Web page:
This is state violence normalized through the haze of political theater, entertainment as a fantasy machine, and updated forms of fascist aesthetics that play out in the lies and circuses on display every evening in the mainstream news cycles. This is a form of performative fascism marked by an “extraordinary capacity for denial … the haunting legacy of slavery,” and the self-perpetuating fantasies of American exceptionalism. This is a violence rooted in the historical legacy of lynching, mass murder and eugenicism that appropriates elements of a fascist politics, colonialism and the genocide politics aimed at Indigenous populations.

Violence on this scale is what should be addressed, and it should be analyzed not through the lens of moral righteousness and regressive notions of indignation, but with political insights and convictions coupled with moral outrage and mass demonstrations. Calling out destruction of property while ignoring state violence is not an insight but an act of complicity. State violence in the current moment is tethered to an apocalyptic vision and politics of fear that preaches the suburbs being overtaken my crime (code for the presence of Black people), and the country being destroyed by immigrants, who need to be purged from the dream of citizenship and the institutions that make up the public sphere, which in Trump’s world is an enclave exclusively for whites.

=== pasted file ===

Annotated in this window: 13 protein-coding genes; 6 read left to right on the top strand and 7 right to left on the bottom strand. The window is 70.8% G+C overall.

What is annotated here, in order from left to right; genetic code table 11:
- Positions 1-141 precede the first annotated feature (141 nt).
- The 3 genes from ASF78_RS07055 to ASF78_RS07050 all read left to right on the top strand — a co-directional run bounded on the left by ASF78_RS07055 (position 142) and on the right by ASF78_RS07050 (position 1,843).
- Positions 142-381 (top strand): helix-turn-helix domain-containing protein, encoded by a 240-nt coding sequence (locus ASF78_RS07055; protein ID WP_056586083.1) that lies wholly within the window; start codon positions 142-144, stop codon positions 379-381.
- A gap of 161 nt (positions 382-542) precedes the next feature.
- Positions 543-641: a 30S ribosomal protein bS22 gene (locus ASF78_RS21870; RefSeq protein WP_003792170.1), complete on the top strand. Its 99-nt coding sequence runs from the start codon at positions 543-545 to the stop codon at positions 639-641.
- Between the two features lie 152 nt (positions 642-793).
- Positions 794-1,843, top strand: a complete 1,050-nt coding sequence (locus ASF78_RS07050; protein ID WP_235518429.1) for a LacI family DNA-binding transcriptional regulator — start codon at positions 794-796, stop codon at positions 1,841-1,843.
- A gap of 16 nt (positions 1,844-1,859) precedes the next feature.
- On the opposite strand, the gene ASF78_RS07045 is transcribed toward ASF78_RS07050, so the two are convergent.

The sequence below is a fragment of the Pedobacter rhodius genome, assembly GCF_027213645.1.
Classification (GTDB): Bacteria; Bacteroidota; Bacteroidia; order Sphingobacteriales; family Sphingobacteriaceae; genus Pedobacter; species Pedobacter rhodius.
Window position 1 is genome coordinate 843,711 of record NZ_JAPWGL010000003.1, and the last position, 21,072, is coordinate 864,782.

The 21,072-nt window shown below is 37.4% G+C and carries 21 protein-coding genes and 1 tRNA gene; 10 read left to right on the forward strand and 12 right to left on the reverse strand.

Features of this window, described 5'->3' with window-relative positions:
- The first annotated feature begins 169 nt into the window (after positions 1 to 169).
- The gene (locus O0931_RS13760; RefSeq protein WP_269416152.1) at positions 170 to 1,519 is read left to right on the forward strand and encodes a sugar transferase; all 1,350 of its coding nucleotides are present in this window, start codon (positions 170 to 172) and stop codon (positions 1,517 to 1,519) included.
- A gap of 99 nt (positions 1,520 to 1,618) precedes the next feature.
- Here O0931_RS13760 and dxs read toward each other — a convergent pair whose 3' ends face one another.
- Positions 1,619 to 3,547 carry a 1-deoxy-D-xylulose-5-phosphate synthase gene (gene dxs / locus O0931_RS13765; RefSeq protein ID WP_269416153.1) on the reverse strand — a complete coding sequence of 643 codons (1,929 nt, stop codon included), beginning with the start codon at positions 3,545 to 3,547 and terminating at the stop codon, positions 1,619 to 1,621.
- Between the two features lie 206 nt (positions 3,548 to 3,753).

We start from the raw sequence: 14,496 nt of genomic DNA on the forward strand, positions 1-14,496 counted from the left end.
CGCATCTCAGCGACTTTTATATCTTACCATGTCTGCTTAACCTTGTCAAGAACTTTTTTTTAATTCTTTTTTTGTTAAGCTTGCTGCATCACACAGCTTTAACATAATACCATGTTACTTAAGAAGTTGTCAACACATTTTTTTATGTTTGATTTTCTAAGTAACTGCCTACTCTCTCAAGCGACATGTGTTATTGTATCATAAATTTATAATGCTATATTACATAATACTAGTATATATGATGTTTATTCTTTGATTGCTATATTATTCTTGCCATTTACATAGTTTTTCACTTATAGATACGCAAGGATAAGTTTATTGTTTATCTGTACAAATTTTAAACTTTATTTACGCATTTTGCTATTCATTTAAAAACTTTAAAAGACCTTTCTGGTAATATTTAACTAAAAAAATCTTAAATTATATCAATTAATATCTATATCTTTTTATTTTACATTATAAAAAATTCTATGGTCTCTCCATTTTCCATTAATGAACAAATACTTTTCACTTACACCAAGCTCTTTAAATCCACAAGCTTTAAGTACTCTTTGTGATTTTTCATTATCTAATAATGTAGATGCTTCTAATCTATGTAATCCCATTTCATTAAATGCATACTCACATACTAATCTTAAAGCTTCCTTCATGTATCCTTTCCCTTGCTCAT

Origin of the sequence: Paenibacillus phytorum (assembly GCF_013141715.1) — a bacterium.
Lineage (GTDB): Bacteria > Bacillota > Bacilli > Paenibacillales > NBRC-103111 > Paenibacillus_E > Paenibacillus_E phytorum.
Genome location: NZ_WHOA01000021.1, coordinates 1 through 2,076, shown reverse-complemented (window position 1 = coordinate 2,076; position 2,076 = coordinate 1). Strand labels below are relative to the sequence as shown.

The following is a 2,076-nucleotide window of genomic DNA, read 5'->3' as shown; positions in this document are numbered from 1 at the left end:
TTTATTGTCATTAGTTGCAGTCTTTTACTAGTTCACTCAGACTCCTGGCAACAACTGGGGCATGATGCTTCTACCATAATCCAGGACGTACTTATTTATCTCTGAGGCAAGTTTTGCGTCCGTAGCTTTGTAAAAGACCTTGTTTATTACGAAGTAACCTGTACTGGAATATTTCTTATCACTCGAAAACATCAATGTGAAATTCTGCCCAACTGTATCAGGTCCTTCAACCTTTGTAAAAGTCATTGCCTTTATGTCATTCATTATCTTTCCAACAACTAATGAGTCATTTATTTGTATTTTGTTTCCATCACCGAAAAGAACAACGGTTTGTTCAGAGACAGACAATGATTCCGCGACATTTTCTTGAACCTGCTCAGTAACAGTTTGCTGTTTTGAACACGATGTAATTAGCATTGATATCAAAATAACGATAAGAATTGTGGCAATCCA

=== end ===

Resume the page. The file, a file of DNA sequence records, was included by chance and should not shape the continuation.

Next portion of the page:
Rather than condemn protesters smashing the windows of Starbucks, it is time to protest the violence of institutional racism, a predatory economic system, and a government controlled by a mix of white supremacists, powerful banks and corrupt corporations, all of whom wage a war against the need for a socialist democracy in which justice and equity inform each other. Ta-Nehisi Coates is right when he states that, “Instead of nonviolence being the ethic demanded of protesters, what if it was the ethic demanded of the state?… If nonviolence is such a beautiful way of living, I think we should imagine that for the state. I think it’s actually worth doing.”